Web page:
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Are we just allowed to tweet, "We are proud of you Gagan," or can we also say, "We were proud of you in 2012 and we are proud of you in 2016 but come on Gagan, not even one final qualification? You have to do better?"
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The most important story in India about the ultimate event in sports--The Summer Olympic Games--is whether Salman Khan was the right choice for Goodwill Ambassador. My knee-jerk reaction was that a sportsperson should be appointed as Goodwill Ambassador to a sporting event. I thought the choice of Salman was senseless. I was wrong. This entire debate is senseless.
I've been following cricket ever since I was a child and I love the game more than most. Yet in recent years, I find myself alternating between great interest in it to downright indifference. I am currently in the "who cares" phase and it has reached a point where I frankly couldn't be bothered to watch a single ball being bowled. So, why don't I give a hoot about any of it? I decided to do some introspection.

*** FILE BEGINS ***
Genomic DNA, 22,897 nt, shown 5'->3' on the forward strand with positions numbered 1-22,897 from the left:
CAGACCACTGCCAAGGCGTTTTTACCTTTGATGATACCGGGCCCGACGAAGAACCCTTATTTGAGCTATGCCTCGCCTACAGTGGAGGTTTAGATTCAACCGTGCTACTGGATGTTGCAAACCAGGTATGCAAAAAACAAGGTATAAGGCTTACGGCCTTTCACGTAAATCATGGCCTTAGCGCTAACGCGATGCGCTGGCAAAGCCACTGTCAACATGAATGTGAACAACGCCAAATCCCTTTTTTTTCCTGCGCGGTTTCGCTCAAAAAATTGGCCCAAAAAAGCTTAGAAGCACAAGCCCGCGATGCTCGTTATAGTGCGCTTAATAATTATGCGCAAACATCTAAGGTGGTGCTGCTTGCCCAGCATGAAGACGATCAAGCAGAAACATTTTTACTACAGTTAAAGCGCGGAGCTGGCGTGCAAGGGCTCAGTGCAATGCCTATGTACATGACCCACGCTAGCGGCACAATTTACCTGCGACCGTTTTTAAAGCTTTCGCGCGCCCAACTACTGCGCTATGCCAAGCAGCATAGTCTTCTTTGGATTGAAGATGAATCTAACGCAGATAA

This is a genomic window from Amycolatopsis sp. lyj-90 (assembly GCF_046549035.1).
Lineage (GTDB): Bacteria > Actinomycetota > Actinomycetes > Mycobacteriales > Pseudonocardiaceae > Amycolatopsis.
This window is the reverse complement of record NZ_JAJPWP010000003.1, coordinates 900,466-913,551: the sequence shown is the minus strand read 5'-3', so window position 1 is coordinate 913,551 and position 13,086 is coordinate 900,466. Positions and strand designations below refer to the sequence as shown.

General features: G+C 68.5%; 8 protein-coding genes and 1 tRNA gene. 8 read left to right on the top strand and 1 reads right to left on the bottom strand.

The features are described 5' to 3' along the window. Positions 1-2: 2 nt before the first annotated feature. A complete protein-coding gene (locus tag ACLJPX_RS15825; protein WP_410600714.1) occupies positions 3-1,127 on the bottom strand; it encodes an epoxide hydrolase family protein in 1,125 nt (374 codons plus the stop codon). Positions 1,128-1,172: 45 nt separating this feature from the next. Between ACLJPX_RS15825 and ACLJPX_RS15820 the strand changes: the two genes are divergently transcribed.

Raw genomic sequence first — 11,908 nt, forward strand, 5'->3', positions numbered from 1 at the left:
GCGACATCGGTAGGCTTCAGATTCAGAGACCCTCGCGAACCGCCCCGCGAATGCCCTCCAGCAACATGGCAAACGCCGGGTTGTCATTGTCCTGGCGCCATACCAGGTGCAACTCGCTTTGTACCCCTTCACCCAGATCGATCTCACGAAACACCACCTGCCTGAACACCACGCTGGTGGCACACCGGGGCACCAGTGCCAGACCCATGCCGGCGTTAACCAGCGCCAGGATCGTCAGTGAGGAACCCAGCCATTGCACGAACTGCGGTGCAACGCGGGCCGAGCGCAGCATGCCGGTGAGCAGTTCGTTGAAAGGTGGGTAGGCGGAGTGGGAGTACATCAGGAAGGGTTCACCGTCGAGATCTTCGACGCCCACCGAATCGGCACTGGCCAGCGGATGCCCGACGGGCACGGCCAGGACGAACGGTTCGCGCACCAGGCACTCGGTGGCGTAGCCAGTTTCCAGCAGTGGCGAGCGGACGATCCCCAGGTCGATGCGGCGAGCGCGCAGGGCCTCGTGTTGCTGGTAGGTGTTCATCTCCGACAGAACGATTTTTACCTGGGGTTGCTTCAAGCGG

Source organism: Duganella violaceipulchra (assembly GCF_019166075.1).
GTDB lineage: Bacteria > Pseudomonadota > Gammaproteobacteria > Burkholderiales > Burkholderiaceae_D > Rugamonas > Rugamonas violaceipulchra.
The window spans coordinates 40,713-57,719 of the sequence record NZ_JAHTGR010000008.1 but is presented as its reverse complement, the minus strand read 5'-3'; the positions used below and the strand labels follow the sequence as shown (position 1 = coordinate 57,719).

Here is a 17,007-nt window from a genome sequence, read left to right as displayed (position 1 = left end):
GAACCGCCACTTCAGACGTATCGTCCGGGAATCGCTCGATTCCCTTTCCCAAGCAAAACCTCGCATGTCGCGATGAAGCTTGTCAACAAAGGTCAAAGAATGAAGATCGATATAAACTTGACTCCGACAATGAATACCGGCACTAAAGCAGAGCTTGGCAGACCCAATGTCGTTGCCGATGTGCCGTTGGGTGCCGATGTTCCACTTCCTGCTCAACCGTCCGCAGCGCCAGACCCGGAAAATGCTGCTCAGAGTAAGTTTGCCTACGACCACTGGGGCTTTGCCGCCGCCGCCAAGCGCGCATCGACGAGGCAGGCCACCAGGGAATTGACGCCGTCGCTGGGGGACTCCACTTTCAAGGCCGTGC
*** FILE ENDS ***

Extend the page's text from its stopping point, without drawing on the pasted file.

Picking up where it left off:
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As Monday dawns in New York City Serena Williams is going for a calendar Grand Slam. Don't be fooled by her dominance -- this is not an easy feat. Think about it for a second. The first year that all four majors were played by women was 1922. Since that time only three women, Maureen Connolly Brinker (1953), Margaret Court (1970) and Steffi Graf (1988) have won all four slams in the same year. Only three women. If Serena triumphs in two weeks, she will be the fourth.
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Despite the Delhi High Court dropping the spot-fixing charges against S Sreesanth, Ajit Chandila and Ankeet Chavan, the BCCI had decided that it will not revoke its ban on the three players. However, just a ban feels incomplete doesn't it? Is it enough? It hasn't been in the past. Here is a thought. We've taken away their ability to play cricket, but let's go all the way and erase them altogether from our memory.
Don't let the multiple headlines, million scenarios and scores of opinions confuse you. The decisions that need to be made by the so-called custodians of the game of cricket in India are as simple as it gets.